New ‘The Curious Incident of the Dog in the Night-Time’ Star Tyler Lea on Taking Over from a Tony Award Winner

Tyler Lea in Curious Incident of the Dog

“I haven’t done a whole lot. This is my first huge thing. This is my first bite. I was waiting it out and then I caught a really, really big fish.” – Tyler Lea

You’d be forgiven for not knowing Tyler Lea‘s name since the young actor is making his Broadway debut in the lead role of The Curious Incident of the Dog in the Night-Time. In an interview with Playbill, he discusses how he landed the role with little stage experience and the pressure of living up to the actor who originated the role on Broadway in a Tony Award-winning performance.

Though Lea moved to New York to try and break into acting, his first professional job was actually in San Diego in the Cygnet Theatre Company’s 2013 production of Shakespeare’s R&J. Afterward he returned to New York. Little was happening for him until he auditioned to take over in the lead role in The Curious Incident of the Dog in the Night-Time. After the third audition, Lea “was waiting [for the call]. I didn’t know when it was going to happen.” He was especially nervous because of his short list of acting credits. He notes, “I haven’t done a whole lot. This is my first huge thing. This is my first bite. I was waiting it out and then I caught a really, really big fish.”

While the audition process was challenging enough, the bigger challenge comes in succeeding Alex Sharp, who won a Tony Award playing Christopher. Lea explains, “I definitely felt the pressure: the pressure of living up to his performance, and then to be able to come in to step into this play that’s a really good play. I definitely wanted to do the best I could do. But eventually I got over the pressure with Alex. One of the things that I realized was that I started to own the part myself. Once I started to learn it and it was mine, I thought, ‘I don’t have to live up to what Alex did.'”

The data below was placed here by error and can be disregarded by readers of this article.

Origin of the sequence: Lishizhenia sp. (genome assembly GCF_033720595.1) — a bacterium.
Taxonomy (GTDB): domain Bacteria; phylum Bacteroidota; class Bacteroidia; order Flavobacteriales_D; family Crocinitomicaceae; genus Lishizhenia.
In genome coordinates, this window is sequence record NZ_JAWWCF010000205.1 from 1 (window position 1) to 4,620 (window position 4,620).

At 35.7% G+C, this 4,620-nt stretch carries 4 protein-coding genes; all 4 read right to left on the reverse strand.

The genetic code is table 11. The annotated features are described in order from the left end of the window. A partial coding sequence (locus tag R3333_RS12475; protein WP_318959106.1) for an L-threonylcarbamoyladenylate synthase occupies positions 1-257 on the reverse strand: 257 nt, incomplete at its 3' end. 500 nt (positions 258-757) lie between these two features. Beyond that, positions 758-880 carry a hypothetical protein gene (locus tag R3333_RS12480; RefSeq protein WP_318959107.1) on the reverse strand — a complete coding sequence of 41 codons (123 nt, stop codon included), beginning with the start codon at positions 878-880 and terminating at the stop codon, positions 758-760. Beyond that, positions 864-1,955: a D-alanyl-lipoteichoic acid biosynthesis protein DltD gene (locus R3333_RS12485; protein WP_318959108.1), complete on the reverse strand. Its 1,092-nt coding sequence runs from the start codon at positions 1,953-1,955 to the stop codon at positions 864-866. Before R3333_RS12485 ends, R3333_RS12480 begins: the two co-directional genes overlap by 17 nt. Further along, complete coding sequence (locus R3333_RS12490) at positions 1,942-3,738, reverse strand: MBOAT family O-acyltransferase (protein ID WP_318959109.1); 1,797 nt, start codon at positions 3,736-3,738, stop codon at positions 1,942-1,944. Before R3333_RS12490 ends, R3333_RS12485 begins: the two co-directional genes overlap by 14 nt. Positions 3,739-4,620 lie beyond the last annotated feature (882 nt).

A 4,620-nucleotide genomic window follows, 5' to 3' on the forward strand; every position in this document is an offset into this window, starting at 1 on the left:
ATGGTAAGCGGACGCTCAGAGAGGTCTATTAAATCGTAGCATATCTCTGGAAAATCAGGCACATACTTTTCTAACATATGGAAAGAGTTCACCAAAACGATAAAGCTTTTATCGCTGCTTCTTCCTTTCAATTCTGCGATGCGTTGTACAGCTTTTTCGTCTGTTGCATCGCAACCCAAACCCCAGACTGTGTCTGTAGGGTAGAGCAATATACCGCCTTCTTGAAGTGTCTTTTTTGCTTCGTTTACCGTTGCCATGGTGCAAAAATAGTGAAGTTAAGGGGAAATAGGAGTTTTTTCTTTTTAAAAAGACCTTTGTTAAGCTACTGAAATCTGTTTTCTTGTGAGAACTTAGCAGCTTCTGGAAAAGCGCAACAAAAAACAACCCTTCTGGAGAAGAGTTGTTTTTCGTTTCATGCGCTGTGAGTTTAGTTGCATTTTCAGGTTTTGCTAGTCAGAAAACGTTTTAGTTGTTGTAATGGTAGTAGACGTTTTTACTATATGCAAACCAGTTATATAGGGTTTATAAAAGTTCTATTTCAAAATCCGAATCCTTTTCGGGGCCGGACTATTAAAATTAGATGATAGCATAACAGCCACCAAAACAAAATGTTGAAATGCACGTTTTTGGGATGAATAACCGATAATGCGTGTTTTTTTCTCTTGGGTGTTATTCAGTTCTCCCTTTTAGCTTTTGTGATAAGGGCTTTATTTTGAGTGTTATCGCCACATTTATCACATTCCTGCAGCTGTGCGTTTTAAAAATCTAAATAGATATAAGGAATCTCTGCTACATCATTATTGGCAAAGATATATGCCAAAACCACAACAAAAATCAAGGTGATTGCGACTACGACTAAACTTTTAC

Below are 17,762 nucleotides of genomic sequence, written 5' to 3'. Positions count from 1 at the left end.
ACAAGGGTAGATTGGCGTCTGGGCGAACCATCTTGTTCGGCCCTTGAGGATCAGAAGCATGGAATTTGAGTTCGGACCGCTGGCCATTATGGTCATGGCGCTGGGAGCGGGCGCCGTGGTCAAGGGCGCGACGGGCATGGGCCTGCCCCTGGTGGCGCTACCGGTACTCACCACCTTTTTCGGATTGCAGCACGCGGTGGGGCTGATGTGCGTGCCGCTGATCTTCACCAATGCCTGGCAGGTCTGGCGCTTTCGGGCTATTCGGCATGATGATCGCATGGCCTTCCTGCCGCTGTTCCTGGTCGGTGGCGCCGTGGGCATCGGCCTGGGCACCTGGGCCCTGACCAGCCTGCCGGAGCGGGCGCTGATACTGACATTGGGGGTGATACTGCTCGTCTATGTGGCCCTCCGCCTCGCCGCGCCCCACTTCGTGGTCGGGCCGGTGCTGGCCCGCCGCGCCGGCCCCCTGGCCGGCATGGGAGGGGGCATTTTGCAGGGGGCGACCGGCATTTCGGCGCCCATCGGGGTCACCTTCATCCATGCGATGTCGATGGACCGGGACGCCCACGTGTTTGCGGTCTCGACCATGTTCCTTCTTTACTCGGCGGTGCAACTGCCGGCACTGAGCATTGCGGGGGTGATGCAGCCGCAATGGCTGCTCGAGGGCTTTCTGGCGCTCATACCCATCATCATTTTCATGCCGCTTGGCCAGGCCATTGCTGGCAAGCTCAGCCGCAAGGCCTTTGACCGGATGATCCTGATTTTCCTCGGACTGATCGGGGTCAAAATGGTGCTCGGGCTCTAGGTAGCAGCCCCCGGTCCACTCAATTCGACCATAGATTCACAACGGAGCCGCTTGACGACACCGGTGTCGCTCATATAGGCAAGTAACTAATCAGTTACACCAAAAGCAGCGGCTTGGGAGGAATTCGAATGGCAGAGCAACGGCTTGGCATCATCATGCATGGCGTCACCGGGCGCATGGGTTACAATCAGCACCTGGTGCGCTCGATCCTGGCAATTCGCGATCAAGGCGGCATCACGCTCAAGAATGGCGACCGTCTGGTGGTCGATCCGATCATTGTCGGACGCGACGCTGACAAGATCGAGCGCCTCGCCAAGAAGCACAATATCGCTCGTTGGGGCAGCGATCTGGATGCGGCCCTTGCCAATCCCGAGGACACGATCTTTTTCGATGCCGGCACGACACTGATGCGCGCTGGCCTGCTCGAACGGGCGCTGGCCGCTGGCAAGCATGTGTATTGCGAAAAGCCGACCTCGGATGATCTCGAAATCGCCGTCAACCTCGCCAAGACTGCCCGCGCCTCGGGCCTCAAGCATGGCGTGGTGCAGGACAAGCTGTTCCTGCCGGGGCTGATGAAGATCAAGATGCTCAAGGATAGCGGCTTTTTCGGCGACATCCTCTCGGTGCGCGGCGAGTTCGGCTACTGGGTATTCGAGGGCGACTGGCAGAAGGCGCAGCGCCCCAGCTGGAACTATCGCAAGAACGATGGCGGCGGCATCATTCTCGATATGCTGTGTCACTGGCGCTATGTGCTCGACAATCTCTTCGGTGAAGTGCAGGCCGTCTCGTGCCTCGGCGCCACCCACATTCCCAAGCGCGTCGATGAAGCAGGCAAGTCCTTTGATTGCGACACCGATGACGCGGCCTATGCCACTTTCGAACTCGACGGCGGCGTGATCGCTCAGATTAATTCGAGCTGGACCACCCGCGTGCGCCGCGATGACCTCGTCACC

Lea points out that his version of Christopher couldn’t be the same as Sharp’s. He says, “Everyone is going to bring something different to Christopher. You can’t do what someone else does. You can only draw on your own experiences. I guess once I started to realize that, I started to think more about what I was doing with Christopher… bringing truth to that instead of worrying about pressure.”

That pressure also gives way to Lea’s excitement in finally appearing on a Broadway stage. He explains, “You look at Broadway forever and it’s like, ‘Man, I just want to be in that world. I just want to do it so bad. I want to be acting on that stage. And then when it actually happens, it’s like, ‘Wow. Is it real? It doesn’t feel real.’ I don’t really know how to describe it, when you’re finally in it. It’s awesome.”

Leave a Reply

http://www.dailyactor.com/wp-content/uploads/2017/01/young-viggo-mortensen.jpg
Viggo Mortensen on His First Movie Role and Why It Didn’t Bring Him Instant Success
"I’ve always stuck to a similar approach with each job. Show up on time and prepared, and pay attention." - Viggo Mortensen
http://www.dailyactor.com/wp-content/uploads/2017/01/Octavia-Spencer-Hidden-Figures.jpg
Octavia Spencer on Period Pieces: “I don’t come out of the time period; I stay in it”
"I listen to music of the time and I only deal with family and friends that are on the film" - Octavia Spencer
http://www.dailyactor.com/wp-content/uploads/2017/01/Tom-Hardy-Taboo.jpg
Tom Hardy on How He Prepared for His Role in ‘Taboo’
"I really think about acting in two different parts. There’s convincing and not convincing acting." - Tom Hardy
http://www.dailyactor.com/wp-content/uploads/2017/01/greta-gerwig.jpg
Greta Gerwig’s Advice to New Actors: “Make your own things”
"When I suddenly feel like I can't find my footing, I listen to a song or look at a photograph or read an essay, and reconnect with what I felt the essence of the character was." - Greta Gerwig
http://www.dailyactor.com/wp-content/uploads/2017/01/viggo-mortensen-captain-fantastic.jpg
Viggo Mortensen on How He Became an Actor
"It didn’t occur to me to try acting it until I was, for an actor, relatively pretty old — 22 or 23." - Viggo Mortensen